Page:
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Liquor Control Board gives initial OK to regulations on legalized marijuana
The Washington State Liquor Control Board took the next step on rules that will guide the production and sale of legal marijuana in the state at the board's meeting Wednesday in Olympia.
A public hearing on the rules is planned for Oct. 9. A location has not yet been announced.
The liquor control board is planning to take a final vote on the new regulations — which guide the production of legal marijuana from seed to sale — on Oct. 16.
The rules will take effect one month later, and the state expects to begin accepting applications for marijuana growing and processing businesses, as well as retail sales, on Nov. 18.
Washington state voters approved the legal sale and recreational use of marijuana with the passage of Initiative 502 in November 2012.
Last week, the Department of Justice notified officials in Washington and Colorado, where voters had approved ballot measures to legalize marijuana, that the federal government would not try to stop legalization efforts in the two states as long as "strict regulatory schemes" were adopted.
Those measures, the Department of Justice noted, should include preventing access to marijuana by minors and creating a tightly regulated market where marijuana revenues are tracked and accounted for.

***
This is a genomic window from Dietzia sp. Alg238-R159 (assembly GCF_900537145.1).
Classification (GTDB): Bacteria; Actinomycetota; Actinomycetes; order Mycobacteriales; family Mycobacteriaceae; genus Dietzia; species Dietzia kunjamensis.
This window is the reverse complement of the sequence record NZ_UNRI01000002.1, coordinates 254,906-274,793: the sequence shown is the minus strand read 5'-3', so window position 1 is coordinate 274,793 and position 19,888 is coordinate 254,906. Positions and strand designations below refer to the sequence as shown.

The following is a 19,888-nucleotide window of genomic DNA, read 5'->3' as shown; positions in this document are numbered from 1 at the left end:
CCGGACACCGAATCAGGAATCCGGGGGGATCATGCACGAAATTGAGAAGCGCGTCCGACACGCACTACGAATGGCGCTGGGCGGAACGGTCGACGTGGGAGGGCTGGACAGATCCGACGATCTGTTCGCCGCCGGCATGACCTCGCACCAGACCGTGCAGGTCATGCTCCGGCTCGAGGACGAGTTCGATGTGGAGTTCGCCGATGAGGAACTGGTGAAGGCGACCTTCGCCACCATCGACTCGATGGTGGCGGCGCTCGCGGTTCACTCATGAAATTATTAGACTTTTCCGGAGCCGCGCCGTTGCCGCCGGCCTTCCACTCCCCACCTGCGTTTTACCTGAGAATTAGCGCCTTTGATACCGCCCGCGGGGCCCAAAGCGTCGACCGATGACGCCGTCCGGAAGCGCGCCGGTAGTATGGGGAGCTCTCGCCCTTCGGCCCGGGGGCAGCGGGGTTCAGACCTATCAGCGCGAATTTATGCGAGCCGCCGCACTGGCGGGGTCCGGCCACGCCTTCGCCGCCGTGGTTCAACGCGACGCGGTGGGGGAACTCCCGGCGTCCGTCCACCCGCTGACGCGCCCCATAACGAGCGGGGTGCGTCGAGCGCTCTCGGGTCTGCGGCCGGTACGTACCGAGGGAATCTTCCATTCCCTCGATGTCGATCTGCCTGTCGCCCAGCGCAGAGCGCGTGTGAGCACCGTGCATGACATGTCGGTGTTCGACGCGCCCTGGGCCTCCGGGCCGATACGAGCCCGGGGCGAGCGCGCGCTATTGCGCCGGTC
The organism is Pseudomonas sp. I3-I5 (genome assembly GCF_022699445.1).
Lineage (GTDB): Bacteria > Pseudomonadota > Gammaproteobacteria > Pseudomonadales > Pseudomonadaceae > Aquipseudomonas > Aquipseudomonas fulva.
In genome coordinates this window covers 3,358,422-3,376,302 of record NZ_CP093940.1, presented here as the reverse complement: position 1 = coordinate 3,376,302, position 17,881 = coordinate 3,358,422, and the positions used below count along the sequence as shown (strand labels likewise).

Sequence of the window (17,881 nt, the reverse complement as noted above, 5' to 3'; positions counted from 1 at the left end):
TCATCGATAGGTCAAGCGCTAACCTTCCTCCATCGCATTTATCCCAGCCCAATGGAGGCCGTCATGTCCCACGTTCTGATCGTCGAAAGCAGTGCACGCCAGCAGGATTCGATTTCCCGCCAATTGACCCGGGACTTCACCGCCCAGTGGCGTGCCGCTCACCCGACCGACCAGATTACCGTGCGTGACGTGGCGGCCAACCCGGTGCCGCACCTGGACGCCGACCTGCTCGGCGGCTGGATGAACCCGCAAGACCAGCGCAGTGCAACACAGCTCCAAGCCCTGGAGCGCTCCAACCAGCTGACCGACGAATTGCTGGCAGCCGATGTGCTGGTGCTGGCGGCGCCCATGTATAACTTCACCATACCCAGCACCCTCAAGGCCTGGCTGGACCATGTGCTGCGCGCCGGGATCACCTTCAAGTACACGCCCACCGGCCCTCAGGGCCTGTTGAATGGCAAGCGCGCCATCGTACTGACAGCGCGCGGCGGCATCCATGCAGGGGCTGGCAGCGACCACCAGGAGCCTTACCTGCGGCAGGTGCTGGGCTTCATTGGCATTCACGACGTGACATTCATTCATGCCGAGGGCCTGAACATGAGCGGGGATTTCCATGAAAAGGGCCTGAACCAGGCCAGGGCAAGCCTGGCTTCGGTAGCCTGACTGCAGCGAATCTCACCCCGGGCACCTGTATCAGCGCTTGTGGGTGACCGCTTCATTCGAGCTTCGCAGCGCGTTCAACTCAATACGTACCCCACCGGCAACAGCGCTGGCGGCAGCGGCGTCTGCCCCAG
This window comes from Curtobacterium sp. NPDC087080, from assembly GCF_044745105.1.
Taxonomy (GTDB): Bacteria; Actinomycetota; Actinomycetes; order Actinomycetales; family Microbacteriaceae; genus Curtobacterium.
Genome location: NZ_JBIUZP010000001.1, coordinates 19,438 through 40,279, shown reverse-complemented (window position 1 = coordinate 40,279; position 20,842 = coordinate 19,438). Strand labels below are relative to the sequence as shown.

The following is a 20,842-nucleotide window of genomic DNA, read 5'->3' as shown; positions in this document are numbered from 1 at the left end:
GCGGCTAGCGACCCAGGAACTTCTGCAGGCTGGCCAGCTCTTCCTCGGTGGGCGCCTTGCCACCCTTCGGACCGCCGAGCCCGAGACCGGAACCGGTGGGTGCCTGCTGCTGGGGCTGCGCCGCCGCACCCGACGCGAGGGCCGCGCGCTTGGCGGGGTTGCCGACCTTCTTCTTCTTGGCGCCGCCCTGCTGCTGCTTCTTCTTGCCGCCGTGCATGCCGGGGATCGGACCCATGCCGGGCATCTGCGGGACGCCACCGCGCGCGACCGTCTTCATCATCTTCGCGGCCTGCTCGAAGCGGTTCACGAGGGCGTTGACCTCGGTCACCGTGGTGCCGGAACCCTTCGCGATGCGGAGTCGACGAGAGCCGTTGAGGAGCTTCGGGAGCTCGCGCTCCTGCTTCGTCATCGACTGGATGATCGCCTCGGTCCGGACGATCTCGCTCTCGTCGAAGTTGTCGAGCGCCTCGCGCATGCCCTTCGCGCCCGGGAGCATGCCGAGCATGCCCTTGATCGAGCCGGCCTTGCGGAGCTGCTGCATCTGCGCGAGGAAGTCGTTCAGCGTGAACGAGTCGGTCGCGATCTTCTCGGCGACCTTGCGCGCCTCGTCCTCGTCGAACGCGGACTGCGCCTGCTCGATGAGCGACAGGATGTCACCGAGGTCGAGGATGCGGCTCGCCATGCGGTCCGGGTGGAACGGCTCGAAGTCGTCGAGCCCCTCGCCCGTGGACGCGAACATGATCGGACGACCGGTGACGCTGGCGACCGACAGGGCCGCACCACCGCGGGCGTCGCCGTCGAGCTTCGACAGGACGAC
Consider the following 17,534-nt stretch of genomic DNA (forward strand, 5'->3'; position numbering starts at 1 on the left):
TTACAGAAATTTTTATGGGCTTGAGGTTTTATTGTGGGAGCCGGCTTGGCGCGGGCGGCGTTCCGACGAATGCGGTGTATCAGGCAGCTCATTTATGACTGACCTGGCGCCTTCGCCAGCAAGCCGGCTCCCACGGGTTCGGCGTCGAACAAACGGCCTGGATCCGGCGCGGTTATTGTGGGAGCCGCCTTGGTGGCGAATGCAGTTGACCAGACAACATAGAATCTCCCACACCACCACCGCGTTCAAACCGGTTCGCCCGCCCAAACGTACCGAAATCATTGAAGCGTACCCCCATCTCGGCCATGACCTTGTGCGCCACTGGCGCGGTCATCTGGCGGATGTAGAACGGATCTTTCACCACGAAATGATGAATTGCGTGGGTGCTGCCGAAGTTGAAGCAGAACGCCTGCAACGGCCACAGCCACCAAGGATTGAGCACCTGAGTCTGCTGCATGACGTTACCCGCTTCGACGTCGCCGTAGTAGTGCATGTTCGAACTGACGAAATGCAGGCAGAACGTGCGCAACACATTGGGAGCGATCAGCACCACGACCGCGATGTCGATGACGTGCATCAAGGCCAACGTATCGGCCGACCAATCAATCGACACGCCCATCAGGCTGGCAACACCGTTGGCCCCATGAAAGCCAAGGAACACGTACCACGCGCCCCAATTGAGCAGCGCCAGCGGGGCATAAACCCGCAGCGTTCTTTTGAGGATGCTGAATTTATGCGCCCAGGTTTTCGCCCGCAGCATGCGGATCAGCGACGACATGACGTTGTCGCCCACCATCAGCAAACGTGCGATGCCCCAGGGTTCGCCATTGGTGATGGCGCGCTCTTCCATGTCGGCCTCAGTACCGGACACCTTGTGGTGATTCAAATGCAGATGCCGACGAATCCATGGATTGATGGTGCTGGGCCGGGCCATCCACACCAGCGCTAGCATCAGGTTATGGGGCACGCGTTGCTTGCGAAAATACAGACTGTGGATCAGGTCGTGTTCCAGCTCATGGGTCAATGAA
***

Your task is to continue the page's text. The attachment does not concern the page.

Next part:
Washington state officials said Wednesday that the proposed rules would meet the standards set by the federal government.
“These rules fulfill the public expectation of creating a tightly regulated and controlled system while providing reasonable access to participation in the market, said Sharon Foster, chairwoman of the Washington State Liquor Control Board. “Importantly, we believe these rules meet the eight federal government enforcement priorities within Thursday’s guidance memo from the Department of Justice.”
State official highlighted key sections of the new rules that address public safety concerns.
Marijuana grow operations will have strict on-site security requirements, including the use of multiple surveillance video cameras at key locations and entryways.
Criminal background checks will be conducted on anyone who applies for a license to grow, process or sell marijuana. Advertising for marijuana will also be tightly controlled to make sure it isn't targeted or appealing to children.
The board also said a maximum of 334 retail marijuana outlets would be allowed statewide.
A total of 10 would be allowed in Kitsap County, with two in Bremerton, one on Bainbridge Island, and the remaining seven in the unincorporated area of Kitsap.